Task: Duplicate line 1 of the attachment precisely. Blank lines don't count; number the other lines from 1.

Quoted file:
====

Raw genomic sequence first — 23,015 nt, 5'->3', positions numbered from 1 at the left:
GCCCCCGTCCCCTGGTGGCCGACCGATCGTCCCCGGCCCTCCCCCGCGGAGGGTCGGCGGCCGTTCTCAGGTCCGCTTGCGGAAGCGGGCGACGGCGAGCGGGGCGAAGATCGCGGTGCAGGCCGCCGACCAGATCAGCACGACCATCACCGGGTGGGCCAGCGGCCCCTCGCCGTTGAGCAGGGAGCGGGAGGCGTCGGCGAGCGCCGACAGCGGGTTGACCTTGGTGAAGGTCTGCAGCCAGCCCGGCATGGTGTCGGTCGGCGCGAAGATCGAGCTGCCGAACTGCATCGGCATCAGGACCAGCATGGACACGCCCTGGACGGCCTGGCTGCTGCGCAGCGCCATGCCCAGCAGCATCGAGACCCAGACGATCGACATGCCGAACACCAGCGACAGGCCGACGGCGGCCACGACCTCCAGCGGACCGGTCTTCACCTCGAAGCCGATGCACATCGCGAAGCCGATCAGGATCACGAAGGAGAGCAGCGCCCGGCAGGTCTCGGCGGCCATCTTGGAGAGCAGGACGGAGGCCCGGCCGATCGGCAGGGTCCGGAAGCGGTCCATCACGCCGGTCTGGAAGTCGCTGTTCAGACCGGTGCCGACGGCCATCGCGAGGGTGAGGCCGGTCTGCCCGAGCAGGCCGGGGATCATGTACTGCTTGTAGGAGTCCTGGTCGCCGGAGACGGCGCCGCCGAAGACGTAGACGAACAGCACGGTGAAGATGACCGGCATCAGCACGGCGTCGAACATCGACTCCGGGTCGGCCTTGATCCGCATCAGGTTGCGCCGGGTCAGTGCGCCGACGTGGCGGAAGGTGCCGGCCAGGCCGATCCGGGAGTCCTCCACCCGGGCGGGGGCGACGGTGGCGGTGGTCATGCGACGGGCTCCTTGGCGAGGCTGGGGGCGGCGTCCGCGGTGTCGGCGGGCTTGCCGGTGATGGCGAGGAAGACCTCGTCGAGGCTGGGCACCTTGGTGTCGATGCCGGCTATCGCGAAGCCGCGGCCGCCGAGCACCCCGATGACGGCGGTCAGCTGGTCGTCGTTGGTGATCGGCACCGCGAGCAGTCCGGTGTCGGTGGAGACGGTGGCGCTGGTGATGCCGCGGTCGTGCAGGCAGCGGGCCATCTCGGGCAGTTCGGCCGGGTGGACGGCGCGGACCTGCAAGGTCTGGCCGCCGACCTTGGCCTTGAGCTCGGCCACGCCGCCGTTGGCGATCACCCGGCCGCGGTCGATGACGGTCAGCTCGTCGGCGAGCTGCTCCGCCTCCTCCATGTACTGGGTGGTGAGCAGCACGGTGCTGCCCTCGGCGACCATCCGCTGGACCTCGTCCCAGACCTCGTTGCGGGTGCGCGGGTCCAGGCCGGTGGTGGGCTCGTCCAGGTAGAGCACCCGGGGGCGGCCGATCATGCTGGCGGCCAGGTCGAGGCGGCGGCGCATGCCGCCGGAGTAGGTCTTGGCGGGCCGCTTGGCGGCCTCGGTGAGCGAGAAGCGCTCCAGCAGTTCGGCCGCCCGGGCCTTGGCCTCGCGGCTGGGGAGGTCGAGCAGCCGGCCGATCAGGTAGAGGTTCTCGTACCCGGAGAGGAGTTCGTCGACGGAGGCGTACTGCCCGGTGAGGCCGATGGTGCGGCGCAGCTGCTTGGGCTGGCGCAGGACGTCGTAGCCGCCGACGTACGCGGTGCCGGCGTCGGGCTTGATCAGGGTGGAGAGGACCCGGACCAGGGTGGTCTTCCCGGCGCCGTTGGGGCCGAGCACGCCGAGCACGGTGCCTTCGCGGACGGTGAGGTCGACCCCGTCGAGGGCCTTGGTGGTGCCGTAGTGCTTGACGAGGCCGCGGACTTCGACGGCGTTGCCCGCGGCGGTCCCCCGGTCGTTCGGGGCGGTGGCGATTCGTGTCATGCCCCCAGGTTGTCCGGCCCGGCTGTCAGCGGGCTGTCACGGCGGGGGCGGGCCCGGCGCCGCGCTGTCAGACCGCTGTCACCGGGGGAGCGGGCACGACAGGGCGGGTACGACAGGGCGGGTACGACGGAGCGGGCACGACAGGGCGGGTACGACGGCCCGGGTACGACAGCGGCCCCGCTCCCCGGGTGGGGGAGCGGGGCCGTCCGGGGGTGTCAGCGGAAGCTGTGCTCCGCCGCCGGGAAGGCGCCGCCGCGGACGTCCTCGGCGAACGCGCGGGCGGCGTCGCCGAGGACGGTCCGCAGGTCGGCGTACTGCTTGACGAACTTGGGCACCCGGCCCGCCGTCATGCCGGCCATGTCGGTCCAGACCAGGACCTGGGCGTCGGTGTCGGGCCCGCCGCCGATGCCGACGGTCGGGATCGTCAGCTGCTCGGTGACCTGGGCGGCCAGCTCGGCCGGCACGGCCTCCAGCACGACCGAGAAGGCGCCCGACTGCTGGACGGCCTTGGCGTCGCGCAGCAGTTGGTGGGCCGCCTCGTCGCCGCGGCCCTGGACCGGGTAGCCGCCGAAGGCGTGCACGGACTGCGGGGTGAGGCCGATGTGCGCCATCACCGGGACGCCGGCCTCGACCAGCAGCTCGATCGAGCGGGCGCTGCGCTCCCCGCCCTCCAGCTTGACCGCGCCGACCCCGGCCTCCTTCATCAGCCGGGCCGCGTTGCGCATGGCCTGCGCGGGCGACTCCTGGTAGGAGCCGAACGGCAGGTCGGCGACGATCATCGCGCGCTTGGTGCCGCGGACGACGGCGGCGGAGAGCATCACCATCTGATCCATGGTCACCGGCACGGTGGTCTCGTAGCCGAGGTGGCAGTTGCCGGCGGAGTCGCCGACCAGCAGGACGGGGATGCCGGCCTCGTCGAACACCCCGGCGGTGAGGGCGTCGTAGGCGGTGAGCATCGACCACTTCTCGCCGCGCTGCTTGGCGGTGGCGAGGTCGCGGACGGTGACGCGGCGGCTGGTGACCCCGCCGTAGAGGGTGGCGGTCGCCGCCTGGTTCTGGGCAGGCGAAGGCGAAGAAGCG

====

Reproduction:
Raw genomic sequence first — 23,015 nt, 5'->3', positions numbered from 1 at the left: